Endorsements | Reviews


We Really Ought to Give Iowa a Try

By BILL KAUFFMAN, The Wall Street journal
July 3, 2007; Page D5

Grant Wood, "The Music Man," Donna Reed: Has any state contributed so bounteously to American culture as Iowa? Well, maybe Mississippi, but if Iowans can't sing the blues, they sure can write about 'em. The 1930s -- simultaneously the age of the Great Depression and the heyday of Iowa regionalism -- is now the setting for two memoirs of Iowa farm life.

In "Little Heathens," Mildred Armstrong Kalish, descended from the state's earliest settlers, charmingly recollects growing up on a small farm near Garrison with penny-pinching grandparents and an overwhelmed single mother whose husband has been banished for reasons never known. She offers up a profusion of characters and memories: a beloved spinster aunt shooting tin cans with her .22, an act of cruelty at a box social, hanging May baskets, hunting morel mushrooms and learning to swear in her family of "hearty-handshake Methodists." I liked this exchange between Mildred and her abstemious grandfather: "But, Grandpa, even Jesus turned the water into wine at the wedding!" "Well, I know He did! And that's the only thing I ever held against Him!"

This is a lovely re-creation of an Iowa girlhood before the invasion of the electrified time-wasters and soul-deadening initialisms of TV, PC and IM. The author writes of "the kinship of souls that is created when everyone gathers in the kitchen to prepare a meal together." The "smell of bacon" lifts her to Proustian reverie. Ms. Kalish provides recipes (Aunt Belle's horehound candy & cough syrup, carrot marmalade, corn oysters) and folk remedies (wart removal, 1,001 uses for peroxide). She tells us how to skin a rabbit, boil a hog's head and fry a turtle. She is unsqueamish, the surest sign of a farm girl, and also wry, affectionate, forgiving: a delightful companion.

There are worse things, she knows, than not having things. Not having roots, for instance. Ms. Kalish was raised "in an environment where everyone knew everyone else." It endowed her with "a sense of security, a sense of belonging in the world." She knew who she was, where she was from. She could name the birds, the flowers, the animals. This is a knowledge that the children of her old town, who today are "bused to a megaschool," will not acquire in technology class.

In "A Good Day's Work," Dwight W. Hoover revisits the 1930s by describing his boyhood on a 100-acre Iowa family farm, "a capitalistic enterprise overlaid on a subsistence occupation." His family alternately resists and compromises with the "get big or get out" drift of 20th-century American agriculture.

What is most striking about Mr. Hoover's account is the extent to which the "progress" that drove his family off the land was the work not of some invisible hand but rather of government policy. Sometimes it was as brutally straightforward as the Iowa Highway Commission using its power of eminent domain to "construct a state highway through my father's farm," obliterating an apple and pear orchard.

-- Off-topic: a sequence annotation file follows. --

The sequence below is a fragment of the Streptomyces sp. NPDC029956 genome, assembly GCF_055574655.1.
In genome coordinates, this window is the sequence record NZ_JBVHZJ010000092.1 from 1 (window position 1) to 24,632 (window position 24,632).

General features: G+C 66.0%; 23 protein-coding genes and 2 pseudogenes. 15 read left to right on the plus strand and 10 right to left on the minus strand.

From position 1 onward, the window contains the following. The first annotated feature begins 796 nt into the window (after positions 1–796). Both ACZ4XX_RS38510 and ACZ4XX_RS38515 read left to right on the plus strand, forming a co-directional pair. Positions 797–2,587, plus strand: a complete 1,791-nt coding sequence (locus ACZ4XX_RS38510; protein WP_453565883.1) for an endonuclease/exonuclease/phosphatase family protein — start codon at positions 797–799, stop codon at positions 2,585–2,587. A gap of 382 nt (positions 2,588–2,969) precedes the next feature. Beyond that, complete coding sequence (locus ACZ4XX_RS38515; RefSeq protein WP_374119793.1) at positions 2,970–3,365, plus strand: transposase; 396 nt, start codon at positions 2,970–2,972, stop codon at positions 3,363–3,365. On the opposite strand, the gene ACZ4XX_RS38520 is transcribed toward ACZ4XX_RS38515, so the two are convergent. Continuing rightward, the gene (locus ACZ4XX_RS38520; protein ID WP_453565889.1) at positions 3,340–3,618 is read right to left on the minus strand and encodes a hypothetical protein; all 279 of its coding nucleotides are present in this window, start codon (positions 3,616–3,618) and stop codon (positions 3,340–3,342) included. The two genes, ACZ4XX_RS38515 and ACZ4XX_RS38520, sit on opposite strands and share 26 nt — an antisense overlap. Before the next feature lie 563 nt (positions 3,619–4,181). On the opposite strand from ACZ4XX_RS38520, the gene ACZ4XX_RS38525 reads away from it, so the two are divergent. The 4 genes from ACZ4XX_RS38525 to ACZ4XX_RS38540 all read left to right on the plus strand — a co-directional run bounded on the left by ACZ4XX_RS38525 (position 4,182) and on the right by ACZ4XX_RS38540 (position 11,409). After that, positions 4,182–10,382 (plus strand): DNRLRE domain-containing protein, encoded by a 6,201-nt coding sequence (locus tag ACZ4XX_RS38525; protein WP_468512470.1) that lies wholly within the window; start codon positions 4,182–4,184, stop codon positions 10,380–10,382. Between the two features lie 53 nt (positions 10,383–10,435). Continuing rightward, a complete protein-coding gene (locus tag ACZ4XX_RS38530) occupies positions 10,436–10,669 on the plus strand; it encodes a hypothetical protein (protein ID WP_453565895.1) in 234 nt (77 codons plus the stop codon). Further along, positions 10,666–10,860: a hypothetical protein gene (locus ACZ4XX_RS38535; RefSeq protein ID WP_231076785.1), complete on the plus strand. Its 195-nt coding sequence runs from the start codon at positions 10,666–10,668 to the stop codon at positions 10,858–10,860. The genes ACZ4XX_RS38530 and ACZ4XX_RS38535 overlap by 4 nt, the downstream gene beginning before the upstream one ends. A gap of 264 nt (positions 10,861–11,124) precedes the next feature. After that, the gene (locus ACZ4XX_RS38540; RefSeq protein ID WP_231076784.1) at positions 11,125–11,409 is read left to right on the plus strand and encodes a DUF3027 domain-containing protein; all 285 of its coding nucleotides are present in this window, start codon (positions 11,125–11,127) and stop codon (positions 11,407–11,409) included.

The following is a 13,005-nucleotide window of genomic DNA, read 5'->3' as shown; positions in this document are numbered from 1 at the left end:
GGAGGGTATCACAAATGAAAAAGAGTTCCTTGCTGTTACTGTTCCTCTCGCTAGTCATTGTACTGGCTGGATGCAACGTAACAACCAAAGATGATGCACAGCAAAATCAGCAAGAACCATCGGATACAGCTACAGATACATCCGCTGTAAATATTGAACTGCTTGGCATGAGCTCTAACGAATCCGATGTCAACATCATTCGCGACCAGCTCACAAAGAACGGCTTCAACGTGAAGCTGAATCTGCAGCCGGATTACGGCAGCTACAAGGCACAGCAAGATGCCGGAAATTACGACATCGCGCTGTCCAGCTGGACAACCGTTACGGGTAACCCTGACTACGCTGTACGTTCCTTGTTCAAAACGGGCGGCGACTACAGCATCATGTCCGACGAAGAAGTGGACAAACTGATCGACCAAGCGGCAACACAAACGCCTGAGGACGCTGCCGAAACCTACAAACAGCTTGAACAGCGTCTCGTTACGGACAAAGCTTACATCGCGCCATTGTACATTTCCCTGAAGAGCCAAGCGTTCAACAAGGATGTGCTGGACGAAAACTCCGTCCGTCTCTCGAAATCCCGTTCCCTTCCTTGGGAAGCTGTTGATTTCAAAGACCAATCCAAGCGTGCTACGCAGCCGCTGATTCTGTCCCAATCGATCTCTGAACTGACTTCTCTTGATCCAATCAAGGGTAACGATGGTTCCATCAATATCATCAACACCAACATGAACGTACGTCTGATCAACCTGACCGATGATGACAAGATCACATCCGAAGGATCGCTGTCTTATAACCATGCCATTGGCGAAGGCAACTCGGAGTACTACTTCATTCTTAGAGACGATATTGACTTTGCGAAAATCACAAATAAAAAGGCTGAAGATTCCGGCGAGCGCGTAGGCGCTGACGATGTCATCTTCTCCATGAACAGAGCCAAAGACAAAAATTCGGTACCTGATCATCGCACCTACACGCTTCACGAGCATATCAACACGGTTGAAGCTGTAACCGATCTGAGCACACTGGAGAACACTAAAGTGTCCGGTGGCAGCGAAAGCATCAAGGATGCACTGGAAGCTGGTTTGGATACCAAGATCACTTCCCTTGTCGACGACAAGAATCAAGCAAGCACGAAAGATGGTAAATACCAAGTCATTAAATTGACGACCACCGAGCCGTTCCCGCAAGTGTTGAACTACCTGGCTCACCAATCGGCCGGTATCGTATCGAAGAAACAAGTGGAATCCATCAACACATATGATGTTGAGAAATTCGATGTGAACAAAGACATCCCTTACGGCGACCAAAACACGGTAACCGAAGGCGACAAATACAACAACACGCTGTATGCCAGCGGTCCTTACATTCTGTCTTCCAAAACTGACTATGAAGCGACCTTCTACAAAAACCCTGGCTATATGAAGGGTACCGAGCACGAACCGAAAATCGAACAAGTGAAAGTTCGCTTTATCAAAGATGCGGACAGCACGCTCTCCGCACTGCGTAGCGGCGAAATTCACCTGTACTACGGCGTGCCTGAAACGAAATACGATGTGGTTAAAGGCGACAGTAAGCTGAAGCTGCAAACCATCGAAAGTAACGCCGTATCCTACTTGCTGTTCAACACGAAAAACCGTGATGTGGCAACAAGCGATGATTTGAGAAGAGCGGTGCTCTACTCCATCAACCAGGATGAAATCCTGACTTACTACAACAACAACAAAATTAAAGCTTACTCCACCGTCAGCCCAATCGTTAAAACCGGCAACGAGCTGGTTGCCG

At other times it was subtler. For example, the price of draft horses zoomed in World War I as horses were all but drafted for service in Europe. Tractors filled the gap. The costs of the mechanization required more cash crops, a looking outward, a de-emphasis on self-sufficiency. Farmers began to buy eggs and milk and meat from stores and tear down fences to allow "full utilization of the tractor's potential." With livestock gone, manure gave way to chemical fertilizers. Welcome to the modern age.

The Hoovers, living up to their surname, did not look to the New Deal for relief. Dwight's father and uncles, "good Republicans," refused to accept government credit. A farmer cousin with the echoic Quaker name of Herbert Hoover even went to prison for resisting the draft.

Dwight Hoover is unsentimental. His book lacks the warmth of Ms. Kalish's, though his observations are often acute: "Pumping water was no more boring than working out in a gym, and at least the exercise was outdoors in clean air." He does not cover his little schoolhouse in treacle: As is the case today in rural schools, the dull standardized textbooks of Hoover's youth disdained agriculture as a peasant pursuit beneath notice.

Dwight's grandfather urged the boy to farm the old way, with horses, and thus avoid the debt and overextension that would bleed postwar family farms. It might have worked. But the "social isolation" of the bachelor farmer spooked him. Dwight, a lousy cornhusker and bright boy, left the farm, and Iowa, for academe. He has thought on what was and wondered what might have been. He is not without regret.

The most poignant scene in the book is his 50th high-school reunion, at which he is unrecognized by classmates and Iowa is unrecognizable to him. The old homestead is for sale. A floodlight company is located across the road, its wares aglow, blotting out the marvelously dark Iowa nights. The tone here is elegiac. The "Iowa boy," writes Mr. Hoover, "is history."

Might the coincident release of these books augur an Iowa renaissance? Alas, the authors have long fled their fecund native soil for Florida (Hoover) and California (Kalish). But Iowans are imaginatively literate sorts. As such restorative movements as community-supported agriculture and human-scale organic farming flourish, the values that Mildred Kalish associates with her upbringing -- "resourcefulness, dedication, hard work, discipline, creativity, and goodwill" -- will find defenders, even memoirists, in tomorrow's Iowa.

Mr. Kauffman's most recent books are Dispatches From the Muckdog Gazette (Holt) and Look Homeward, America (ISI).